Plant Science Portal 
Benefits of Genetic Use Restriction Technologies

Delta & Pine Land Company is not the only company to have developed Genetic Use Restriction Technologies (GURTs).

AstraZeneca have developed their own system, which also received a US patent in 1998 (Bridges et al. 1998). Another was awarded to Syngenta in 2001 (RAFI 2001a). Halweil (2000) stated that “...more than a dozen companies and public institutes hold at least 31 patents that involve seed sterilization (sic). These patents are pending in more than 80 countries”.

RAFI (2001c) provided a comprehensive list of companies with ‘terminator’ patents, shown below:
Figure 4: A schedule of companies with patents on Genetic Use Restriction Technologies.
Figure 4: A schedule of companies with patents on Genetic Use Restriction Technologies.
Key reasons for developing Genetic Use Restriction Technologies include the opening up of new markets for seed companies in second- and third-world countries (Halwiel 2000), protecting US agriculture and gene technology (Shand & Mooney 1998, Oliver & Velten unpub) and allowing commercial financing of breeding research into self-fertile crops (Gupta 1998, Delta & Pine Land Company 2001).

It is well recognised that the protection of intellectual property (IP) is a major reason for the development of TPS. In third-world countries, there is considerable upset about the impact TPS and other transgenic crops may have on their mostly-poor farmers. India took a lead on this issue and was the first country to ban TPS (Edwards 1998; POA 2000). This followed violent protests in India where farmers torched transgenic cotton in a protest called “Operation Cremation Monsanto” (Ivins 1999).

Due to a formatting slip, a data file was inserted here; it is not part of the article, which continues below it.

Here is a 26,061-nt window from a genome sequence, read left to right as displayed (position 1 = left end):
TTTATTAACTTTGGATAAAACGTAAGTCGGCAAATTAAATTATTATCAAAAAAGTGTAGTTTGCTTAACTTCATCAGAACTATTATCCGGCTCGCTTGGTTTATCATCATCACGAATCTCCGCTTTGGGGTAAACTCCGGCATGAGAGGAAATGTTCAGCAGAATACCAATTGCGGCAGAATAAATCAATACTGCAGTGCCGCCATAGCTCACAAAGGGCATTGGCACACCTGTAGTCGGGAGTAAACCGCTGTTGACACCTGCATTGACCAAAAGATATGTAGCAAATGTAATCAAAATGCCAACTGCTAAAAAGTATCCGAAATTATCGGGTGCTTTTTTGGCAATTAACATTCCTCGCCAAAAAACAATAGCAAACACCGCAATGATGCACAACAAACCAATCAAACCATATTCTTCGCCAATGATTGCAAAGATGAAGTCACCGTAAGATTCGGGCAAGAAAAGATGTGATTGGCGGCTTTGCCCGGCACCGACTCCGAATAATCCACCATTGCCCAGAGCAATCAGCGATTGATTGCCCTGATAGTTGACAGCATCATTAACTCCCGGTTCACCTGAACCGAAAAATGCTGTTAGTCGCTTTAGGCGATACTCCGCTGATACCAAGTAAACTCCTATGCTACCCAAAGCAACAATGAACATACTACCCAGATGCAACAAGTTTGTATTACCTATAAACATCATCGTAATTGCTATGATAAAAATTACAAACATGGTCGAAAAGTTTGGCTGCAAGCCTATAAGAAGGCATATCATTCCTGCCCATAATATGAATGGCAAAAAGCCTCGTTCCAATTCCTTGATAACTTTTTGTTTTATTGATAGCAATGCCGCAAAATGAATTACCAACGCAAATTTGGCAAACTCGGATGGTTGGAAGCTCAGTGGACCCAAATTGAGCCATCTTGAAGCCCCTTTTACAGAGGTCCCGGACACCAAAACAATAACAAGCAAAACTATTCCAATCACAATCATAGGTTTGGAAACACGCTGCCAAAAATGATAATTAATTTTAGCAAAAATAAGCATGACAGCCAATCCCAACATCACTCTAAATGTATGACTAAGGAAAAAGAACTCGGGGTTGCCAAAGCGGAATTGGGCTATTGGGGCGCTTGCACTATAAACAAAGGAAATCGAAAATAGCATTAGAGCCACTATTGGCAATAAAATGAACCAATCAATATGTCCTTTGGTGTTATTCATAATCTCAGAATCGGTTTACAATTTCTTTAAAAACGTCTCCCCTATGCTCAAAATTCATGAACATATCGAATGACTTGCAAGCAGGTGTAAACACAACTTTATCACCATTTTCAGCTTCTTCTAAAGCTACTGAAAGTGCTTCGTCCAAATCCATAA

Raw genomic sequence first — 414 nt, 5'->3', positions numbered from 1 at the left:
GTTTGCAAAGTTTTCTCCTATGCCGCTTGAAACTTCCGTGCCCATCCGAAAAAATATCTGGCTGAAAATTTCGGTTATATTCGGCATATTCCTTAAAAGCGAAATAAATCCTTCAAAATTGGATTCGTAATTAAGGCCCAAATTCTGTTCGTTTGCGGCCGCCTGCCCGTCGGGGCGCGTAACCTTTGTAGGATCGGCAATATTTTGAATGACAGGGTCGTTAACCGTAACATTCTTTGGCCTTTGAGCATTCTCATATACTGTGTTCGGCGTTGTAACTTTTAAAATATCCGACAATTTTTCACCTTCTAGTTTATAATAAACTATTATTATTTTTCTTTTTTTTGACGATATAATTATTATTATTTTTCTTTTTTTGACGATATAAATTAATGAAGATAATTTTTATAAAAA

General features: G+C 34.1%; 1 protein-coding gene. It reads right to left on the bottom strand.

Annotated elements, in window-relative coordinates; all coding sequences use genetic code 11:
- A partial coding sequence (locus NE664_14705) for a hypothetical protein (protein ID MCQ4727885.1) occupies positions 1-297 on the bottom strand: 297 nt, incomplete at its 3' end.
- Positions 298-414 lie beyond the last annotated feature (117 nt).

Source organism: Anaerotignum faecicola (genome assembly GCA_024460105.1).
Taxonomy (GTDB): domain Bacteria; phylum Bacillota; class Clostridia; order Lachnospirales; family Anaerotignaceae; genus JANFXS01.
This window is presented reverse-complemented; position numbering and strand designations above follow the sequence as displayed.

However, not all developing countries are so fervently opposed to transgenic crops.

According to Epstein (1999), Brasilian farmers were upset when a federal court judge temporarily halted Monsanto’s plans to market transgenic soy in that country. Some farmers were keen to purchase the seed on the understanding that it may lower costs through the reduced requirement for fungicides, herbicides and insecticides which obviously has environmental benefits as well. One farmer told Epstein (1999) that he could save up to US$70 per hectare with GM crops. Jackson (1998) cited further cases of considerable financial and environmental savings (through a lesser use of chemicals) made with transgenic crops. It is understandable, given this scenario, why the developers of these technologies wanted to protect them.

Australia has recognised plant breeders rights for about 20 years.

The issue was first considered in 1982 and then again in 1984 by a Senate Standing Committee (Parliament of the Commonwealth of Australia 1984). The Plant Variety Rights Act 1987 was enacted but replaced later with the current Plant Breeders Rights Act 1994, an act of the Commonwealth Parliament which provides breeders with legal protection of a plant variety. Australia, like New Zealand (PVRO 2001), is a signatory to the inter-governmental International Union for the Protection of New Varieties of Plants [UPOV] (AFFA 2001).

The UPOV agreement spells out how member countries should offer legal protection for plant developers. One key clause states:

“…each Contracting Party may, within reasonable limits and subject to the safeguarding of the legitimate interests of the breeder, restrict the breeders right…to use for propagating purposes, on their own holdings, the product of the harvest which they have obtained by planting…the protected variety” (Article 15, Sect. 2 (UPOV 1991))

However, in a footnote that forms part of UPOV (1991), the following is stated:

“[The above] should not be read so as to be intended to open the possibility of extending the practice commonly called “farmers’ privilege” to sectors of agricultural or horticultural production in which such a practice is not a common practice…”.  (UPOV 1991)

The above clause is designed to limit a farmer’s right to collect seed for the purposes of sowing the following year. This has caused concern with some groups as it appears to hand more power to the plant breeders and less to farmers (Gupta 1998). Indeed, when a proposal was made recently to conserve and share the genetic resources of the world's major food crops, Australia objected to the scheme which involved a tax on royalties of transgenic crops; preferring instead to allow PBR to be applied to all crops (RAFI 2001b).

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